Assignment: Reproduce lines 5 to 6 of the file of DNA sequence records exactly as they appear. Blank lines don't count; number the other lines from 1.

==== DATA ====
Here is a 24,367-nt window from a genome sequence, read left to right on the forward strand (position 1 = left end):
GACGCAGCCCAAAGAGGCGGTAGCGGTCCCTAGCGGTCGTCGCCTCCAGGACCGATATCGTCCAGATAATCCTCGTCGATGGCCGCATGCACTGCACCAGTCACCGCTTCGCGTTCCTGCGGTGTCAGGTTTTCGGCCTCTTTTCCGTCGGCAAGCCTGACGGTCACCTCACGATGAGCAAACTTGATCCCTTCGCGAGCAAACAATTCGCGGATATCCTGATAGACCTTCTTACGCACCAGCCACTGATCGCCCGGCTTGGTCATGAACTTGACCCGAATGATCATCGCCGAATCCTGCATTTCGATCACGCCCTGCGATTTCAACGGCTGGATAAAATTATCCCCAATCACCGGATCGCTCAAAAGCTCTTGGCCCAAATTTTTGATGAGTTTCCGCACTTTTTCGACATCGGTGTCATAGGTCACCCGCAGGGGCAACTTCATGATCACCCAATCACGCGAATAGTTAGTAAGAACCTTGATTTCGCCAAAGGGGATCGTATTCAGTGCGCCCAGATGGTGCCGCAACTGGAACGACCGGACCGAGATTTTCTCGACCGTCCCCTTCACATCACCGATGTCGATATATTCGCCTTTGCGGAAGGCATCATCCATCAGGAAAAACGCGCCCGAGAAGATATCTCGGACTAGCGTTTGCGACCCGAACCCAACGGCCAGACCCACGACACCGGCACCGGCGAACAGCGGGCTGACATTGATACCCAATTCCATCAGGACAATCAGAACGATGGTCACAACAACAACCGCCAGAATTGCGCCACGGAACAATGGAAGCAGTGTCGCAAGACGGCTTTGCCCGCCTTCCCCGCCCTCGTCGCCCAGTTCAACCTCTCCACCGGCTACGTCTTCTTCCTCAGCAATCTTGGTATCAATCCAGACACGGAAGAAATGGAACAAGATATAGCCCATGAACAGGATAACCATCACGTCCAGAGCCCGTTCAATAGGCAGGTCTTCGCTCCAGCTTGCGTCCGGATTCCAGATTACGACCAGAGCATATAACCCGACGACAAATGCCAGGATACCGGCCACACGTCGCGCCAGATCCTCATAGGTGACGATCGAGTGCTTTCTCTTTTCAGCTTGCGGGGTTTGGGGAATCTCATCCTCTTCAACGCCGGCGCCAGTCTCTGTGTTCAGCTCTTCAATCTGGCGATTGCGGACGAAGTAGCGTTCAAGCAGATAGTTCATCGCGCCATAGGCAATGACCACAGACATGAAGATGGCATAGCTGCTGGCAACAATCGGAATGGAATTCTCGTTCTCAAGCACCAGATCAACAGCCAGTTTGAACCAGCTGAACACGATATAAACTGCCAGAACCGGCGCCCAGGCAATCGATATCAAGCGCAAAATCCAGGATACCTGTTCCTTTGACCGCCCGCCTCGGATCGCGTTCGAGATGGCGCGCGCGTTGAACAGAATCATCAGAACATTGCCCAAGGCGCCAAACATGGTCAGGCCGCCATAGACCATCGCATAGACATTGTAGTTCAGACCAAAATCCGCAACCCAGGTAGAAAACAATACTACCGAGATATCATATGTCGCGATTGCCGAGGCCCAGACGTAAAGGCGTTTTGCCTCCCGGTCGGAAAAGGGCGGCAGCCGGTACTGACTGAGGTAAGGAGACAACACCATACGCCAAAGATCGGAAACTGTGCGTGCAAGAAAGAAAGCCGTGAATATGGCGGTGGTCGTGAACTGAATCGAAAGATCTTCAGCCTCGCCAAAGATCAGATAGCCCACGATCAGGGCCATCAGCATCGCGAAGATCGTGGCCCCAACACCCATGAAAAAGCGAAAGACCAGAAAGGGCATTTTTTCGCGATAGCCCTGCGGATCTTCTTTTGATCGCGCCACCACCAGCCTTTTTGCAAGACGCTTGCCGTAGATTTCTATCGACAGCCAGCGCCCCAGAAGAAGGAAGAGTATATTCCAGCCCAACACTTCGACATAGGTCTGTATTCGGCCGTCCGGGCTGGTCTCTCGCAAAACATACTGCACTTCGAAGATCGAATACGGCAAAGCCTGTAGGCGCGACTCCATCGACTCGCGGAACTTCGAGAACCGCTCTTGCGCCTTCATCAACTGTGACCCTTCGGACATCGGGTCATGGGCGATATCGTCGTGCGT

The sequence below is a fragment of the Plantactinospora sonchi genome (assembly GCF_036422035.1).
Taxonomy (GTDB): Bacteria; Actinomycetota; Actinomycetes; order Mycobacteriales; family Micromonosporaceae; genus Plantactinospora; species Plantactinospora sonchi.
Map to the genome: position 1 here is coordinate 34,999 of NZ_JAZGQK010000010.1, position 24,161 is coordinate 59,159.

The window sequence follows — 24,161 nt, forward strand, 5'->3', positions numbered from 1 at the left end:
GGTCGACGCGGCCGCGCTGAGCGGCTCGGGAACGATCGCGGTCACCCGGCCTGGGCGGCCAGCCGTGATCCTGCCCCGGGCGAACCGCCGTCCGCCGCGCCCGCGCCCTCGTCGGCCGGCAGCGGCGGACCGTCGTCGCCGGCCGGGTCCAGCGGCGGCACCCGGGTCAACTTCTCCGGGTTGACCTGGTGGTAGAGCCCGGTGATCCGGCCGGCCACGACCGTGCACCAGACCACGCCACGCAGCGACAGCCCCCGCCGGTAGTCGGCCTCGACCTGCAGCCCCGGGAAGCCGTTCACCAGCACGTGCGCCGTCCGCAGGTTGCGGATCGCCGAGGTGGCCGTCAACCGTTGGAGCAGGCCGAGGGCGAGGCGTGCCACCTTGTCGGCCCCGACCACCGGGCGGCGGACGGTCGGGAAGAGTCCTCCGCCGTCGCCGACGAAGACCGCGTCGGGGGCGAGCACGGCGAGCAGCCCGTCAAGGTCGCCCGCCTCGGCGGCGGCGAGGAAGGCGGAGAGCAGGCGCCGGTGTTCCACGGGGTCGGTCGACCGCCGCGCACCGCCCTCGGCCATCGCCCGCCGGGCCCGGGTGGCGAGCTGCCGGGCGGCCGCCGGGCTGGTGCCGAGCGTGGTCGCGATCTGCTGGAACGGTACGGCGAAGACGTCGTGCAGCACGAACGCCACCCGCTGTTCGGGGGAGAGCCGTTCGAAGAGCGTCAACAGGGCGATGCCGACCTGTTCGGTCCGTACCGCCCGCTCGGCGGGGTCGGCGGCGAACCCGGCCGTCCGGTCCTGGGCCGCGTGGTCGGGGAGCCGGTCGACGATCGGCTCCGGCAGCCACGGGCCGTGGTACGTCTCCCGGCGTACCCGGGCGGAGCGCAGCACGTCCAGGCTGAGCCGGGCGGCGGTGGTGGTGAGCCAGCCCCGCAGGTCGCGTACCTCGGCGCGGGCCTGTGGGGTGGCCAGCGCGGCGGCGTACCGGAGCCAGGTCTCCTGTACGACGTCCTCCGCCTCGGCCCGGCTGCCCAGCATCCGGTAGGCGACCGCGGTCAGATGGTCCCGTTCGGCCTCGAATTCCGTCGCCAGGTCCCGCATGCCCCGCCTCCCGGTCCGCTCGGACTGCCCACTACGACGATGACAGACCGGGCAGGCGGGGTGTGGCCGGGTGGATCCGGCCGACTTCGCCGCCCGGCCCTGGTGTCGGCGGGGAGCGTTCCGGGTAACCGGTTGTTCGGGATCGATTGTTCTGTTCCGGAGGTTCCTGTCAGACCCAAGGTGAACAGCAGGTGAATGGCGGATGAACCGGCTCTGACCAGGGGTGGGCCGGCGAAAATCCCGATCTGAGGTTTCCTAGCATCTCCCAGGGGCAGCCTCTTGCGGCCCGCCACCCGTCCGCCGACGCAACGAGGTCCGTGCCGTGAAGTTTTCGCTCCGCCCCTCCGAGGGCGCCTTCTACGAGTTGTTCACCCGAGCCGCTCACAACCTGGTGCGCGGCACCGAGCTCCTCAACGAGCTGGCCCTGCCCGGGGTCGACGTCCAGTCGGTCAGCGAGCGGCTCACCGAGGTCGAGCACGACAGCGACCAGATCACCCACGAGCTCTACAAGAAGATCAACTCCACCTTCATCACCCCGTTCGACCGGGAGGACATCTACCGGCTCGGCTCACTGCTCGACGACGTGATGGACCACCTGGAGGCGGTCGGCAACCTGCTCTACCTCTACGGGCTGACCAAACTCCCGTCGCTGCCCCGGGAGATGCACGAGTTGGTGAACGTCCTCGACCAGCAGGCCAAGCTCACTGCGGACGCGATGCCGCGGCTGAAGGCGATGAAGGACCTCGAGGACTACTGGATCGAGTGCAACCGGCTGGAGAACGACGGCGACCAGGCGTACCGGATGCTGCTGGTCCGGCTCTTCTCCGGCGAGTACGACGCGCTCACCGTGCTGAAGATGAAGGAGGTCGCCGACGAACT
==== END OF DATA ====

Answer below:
Map to the genome: position 1 here is coordinate 34,999 of NZ_JAZGQK010000010.1, position 24,161 is coordinate 59,159.

The window sequence follows — 24,161 nt, forward strand, 5'->3', positions numbered from 1 at the left end: